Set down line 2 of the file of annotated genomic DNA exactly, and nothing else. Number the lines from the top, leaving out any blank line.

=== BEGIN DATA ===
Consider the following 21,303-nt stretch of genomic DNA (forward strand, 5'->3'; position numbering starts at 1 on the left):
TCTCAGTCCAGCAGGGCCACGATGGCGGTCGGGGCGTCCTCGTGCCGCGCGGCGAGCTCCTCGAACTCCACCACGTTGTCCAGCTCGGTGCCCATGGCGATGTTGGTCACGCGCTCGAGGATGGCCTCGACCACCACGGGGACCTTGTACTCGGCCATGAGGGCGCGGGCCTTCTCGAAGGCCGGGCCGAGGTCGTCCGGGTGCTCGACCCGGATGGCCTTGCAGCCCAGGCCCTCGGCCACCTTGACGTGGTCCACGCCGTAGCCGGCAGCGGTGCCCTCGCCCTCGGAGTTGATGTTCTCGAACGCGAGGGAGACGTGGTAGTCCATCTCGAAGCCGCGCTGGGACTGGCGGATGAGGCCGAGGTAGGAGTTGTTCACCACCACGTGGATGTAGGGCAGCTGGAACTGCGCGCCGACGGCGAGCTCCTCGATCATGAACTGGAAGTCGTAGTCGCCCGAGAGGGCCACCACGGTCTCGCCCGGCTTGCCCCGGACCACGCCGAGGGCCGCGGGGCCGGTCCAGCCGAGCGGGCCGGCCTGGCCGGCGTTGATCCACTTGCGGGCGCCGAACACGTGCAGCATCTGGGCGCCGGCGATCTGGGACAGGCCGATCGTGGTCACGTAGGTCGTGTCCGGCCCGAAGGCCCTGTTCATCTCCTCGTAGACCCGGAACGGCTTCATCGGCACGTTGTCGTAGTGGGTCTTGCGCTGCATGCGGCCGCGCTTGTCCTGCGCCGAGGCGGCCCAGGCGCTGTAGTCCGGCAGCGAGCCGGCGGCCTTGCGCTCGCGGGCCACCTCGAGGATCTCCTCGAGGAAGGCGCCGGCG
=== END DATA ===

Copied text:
TCTCAGTCCAGCAGGGCCACGATGGCGGTCGGGGCGTCCTCGTGCCGCGCGGCGAGCTCCTCGAACTCCACCACGTTGTCCAGCTCGGTGCCCATGGCGATGTTGGTCACGCGCTCGAGGATGGCCTCGACCACCACGGGGACCTTGTACTCGGCCATGAGGGCGCGGGCCTTCTCGAAGGCCGGGCCGAGGTCGTCCGGGTGCTCGACCCGGATGGCCTTGCAGCCCAGGCCCTCGGCCACCTTGACGTGGTCCACGCCGTAGCCGGCAGCGGTGCCCTCGCCCTCGGAGTTGATGTTCTCGAACGCGAGGGAGACGTGGTAGTCCATCTCGAAGCCGCGCTGGGACTGGCGGATGAGGCCGAGGTAGGAGTTGTTCACCACCACGTGGATGTAGGGCAGCTGGAACTGCGCGCCGACGGCGAGCTCCTCGATCATGAACTGGAAGTCGTAGTCGCCCGAGAGGGCCACCACGGTCTCGCCCGGCTTGCCCCGGACCACGCCGAGGGCCGCGGGGCCGGTCCAGCCGAGCGGGCCGGCCTGGCCGGCGTTGATCCACTTGCGGGCGCCGAACACGTGCAGCATCTGGGCGCCGGCGATCTGGGACAGGCCGATCGTGGTCACGTAGGTCGTGTCCGGCCCGAAGGCCCTGTTCATCTCCTCGTAGACCCGGAACGGCTTCATCGGCACGTTGTCGTAGTGGGTCTTGCGCTGCATGCGGCCGCGCTTGTCCTGCGCCGAGGCGGCCCAGGCGCTGTAGTCCGGCAGCGAGCCGGCGGCCTTGCGCTCGCGGGCCACCTCGAGGATCTCCTCGAGGAAGGCGCCGGCG